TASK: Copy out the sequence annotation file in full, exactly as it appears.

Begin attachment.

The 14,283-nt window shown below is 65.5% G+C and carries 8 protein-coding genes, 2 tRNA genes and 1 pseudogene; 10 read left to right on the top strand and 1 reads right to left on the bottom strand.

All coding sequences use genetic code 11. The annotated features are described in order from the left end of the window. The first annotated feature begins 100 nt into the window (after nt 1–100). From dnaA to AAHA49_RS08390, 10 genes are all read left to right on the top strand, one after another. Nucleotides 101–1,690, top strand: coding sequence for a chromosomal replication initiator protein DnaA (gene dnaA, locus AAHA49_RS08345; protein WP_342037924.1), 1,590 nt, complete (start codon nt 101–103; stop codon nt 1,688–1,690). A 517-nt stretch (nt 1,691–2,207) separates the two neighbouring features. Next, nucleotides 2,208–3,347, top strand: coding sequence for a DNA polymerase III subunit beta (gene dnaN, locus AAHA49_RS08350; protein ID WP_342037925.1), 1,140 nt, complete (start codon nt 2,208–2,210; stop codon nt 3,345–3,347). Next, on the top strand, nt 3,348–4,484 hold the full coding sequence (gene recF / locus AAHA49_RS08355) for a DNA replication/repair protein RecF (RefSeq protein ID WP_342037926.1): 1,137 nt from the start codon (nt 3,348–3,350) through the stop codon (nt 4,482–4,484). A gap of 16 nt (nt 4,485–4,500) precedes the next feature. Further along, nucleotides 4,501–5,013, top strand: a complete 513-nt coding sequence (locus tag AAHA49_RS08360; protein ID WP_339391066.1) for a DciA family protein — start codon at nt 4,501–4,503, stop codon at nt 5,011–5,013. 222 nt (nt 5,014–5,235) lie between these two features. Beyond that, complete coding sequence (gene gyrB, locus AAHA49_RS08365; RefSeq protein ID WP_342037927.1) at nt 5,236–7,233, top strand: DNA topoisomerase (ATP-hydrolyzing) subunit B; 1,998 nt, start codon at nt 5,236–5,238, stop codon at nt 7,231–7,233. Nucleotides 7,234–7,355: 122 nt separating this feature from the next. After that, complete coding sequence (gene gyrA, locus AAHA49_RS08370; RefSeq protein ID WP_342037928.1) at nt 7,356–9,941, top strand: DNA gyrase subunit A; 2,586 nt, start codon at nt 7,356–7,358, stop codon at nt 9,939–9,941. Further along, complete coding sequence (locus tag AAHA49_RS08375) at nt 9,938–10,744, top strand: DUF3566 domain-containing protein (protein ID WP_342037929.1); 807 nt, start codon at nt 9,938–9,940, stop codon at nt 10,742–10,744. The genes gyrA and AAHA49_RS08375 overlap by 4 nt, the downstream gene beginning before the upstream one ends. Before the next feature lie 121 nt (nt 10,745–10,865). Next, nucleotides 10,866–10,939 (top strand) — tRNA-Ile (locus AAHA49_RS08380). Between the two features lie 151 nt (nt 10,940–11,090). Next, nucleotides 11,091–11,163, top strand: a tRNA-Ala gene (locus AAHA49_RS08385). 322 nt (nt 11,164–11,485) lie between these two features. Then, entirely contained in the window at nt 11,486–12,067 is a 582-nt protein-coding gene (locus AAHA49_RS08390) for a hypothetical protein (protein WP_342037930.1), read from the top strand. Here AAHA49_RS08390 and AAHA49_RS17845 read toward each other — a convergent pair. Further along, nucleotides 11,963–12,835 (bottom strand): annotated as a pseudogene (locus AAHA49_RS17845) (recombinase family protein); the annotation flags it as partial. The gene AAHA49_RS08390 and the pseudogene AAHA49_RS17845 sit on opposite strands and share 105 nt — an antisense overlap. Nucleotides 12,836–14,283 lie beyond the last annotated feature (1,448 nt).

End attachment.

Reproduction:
The 14,283-nt window shown below is 65.5% G+C and carries 8 protein-coding genes, 2 tRNA genes and 1 pseudogene; 10 read left to right on the top strand and 1 reads right to left on the bottom strand.

All coding sequences use genetic code 11. The annotated features are described in order from the left end of the window. The first annotated feature begins 100 nt into the window (after nt 1–100). From dnaA to AAHA49_RS08390, 10 genes are all read left to right on the top strand, one after another. Nucleotides 101–1,690, top strand: coding sequence for a chromosomal replication initiator protein DnaA (gene dnaA, locus AAHA49_RS08345; protein WP_342037924.1), 1,590 nt, complete (start codon nt 101–103; stop codon nt 1,688–1,690). A 517-nt stretch (nt 1,691–2,207) separates the two neighbouring features. Next, nucleotides 2,208–3,347, top strand: coding sequence for a DNA polymerase III subunit beta (gene dnaN, locus AAHA49_RS08350; protein ID WP_342037925.1), 1,140 nt, complete (start codon nt 2,208–2,210; stop codon nt 3,345–3,347). Next, on the top strand, nt 3,348–4,484 hold the full coding sequence (gene recF / locus AAHA49_RS08355) for a DNA replication/repair protein RecF (RefSeq protein ID WP_342037926.1): 1,137 nt from the start codon (nt 3,348–3,350) through the stop codon (nt 4,482–4,484). A gap of 16 nt (nt 4,485–4,500) precedes the next feature. Further along, nucleotides 4,501–5,013, top strand: a complete 513-nt coding sequence (locus tag AAHA49_RS08360; protein ID WP_339391066.1) for a DciA family protein — start codon at nt 4,501–4,503, stop codon at nt 5,011–5,013. 222 nt (nt 5,014–5,235) lie between these two features. Beyond that, complete coding sequence (gene gyrB, locus AAHA49_RS08365; RefSeq protein ID WP_342037927.1) at nt 5,236–7,233, top strand: DNA topoisomerase (ATP-hydrolyzing) subunit B; 1,998 nt, start codon at nt 5,236–5,238, stop codon at nt 7,231–7,233. Nucleotides 7,234–7,355: 122 nt separating this feature from the next. After that, complete coding sequence (gene gyrA, locus AAHA49_RS08370; RefSeq protein ID WP_342037928.1) at nt 7,356–9,941, top strand: DNA gyrase subunit A; 2,586 nt, start codon at nt 7,356–7,358, stop codon at nt 9,939–9,941. Further along, complete coding sequence (locus tag AAHA49_RS08375) at nt 9,938–10,744, top strand: DUF3566 domain-containing protein (protein ID WP_342037929.1); 807 nt, start codon at nt 9,938–9,940, stop codon at nt 10,742–10,744. The genes gyrA and AAHA49_RS08375 overlap by 4 nt, the downstream gene beginning before the upstream one ends. Before the next feature lie 121 nt (nt 10,745–10,865). Next, nucleotides 10,866–10,939 (top strand) — tRNA-Ile (locus AAHA49_RS08380). Between the two features lie 151 nt (nt 10,940–11,090). Next, nucleotides 11,091–11,163, top strand: a tRNA-Ala gene (locus AAHA49_RS08385). 322 nt (nt 11,164–11,485) lie between these two features. Then, entirely contained in the window at nt 11,486–12,067 is a 582-nt protein-coding gene (locus AAHA49_RS08390) for a hypothetical protein (protein WP_342037930.1), read from the top strand. Here AAHA49_RS08390 and AAHA49_RS17845 read toward each other — a convergent pair. Further along, nucleotides 11,963–12,835 (bottom strand): annotated as a pseudogene (locus AAHA49_RS17845) (recombinase family protein); the annotation flags it as partial. The gene AAHA49_RS08390 and the pseudogene AAHA49_RS17845 sit on opposite strands and share 105 nt — an antisense overlap. Nucleotides 12,836–14,283 lie beyond the last annotated feature (1,448 nt).